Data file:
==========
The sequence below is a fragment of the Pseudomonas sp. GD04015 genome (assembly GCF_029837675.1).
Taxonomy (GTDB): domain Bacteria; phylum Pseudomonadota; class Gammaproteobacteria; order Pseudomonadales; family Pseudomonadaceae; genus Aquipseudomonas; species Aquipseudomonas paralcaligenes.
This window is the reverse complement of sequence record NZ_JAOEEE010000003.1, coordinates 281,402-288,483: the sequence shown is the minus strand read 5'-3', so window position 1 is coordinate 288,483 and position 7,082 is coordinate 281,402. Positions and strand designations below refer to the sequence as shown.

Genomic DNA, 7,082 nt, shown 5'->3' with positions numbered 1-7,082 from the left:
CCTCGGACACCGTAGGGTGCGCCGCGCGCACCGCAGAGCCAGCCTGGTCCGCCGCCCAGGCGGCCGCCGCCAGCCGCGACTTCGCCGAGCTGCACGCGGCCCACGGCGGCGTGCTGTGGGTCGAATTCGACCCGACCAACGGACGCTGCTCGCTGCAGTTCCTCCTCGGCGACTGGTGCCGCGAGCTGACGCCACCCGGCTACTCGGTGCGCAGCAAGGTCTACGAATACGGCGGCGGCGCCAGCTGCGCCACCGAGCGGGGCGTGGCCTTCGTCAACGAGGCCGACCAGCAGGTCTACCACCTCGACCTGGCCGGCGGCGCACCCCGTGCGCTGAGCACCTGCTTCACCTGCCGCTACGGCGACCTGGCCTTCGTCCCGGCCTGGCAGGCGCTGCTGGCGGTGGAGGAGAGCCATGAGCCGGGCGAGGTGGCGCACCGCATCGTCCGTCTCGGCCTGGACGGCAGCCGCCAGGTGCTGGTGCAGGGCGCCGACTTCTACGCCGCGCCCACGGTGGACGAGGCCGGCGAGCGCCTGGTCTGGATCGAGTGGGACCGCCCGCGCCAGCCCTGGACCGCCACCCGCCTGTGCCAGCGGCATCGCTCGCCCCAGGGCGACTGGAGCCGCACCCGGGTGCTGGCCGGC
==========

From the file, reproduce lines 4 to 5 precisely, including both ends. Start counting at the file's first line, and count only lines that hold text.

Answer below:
Genomic DNA, 7,082 nt, shown 5'->3' with positions numbered 1-7,082 from the left:
CCTCGGACACCGTAGGGTGCGCCGCGCGCACCGCAGAGCCAGCCTGGTCCGCCGCCCAGGCGGCCGCCGCCAGCCGCGACTTCGCCGAGCTGCACGCGGCCCACGGCGGCGTGCTGTGGGTCGAATTCGACCCGACCAACGGACGCTGCTCGCTGCAGTTCCTCCTCGGCGACTGGTGCCGCGAGCTGACGCCACCCGGCTACTCGGTGCGCAGCAAGGTCTACGAATACGGCGGCGGCGCCAGCTGCGCCACCGAGCGGGGCGTGGCCTTCGTCAACGAGGCCGACCAGCAGGTCTACCACCTCGACCTGGCCGGCGGCGCACCCCGTGCGCTGAGCACCTGCTTCACCTGCCGCTACGGCGACCTGGCCTTCGTCCCGGCCTGGCAGGCGCTGCTGGCGGTGGAGGAGAGCCATGAGCCGGGCGAGGTGGCGCACCGCATCGTCCGTCTCGGCCTGGACGGCAGCCGCCAGGTGCTGGTGCAGGGCGCCGACTTCTACGCCGCGCCCACGGTGGACGAGGCCGGCGAGCGCCTGGTCTGGATCGAGTGGGACCGCCCGCGCCAGCCCTGGACCGCCACCCGCCTGTGCCAGCGGCATCGCTCGCCCCAGGGCGACTGGAGCCGCACCCGGGTGCTGGCCGGC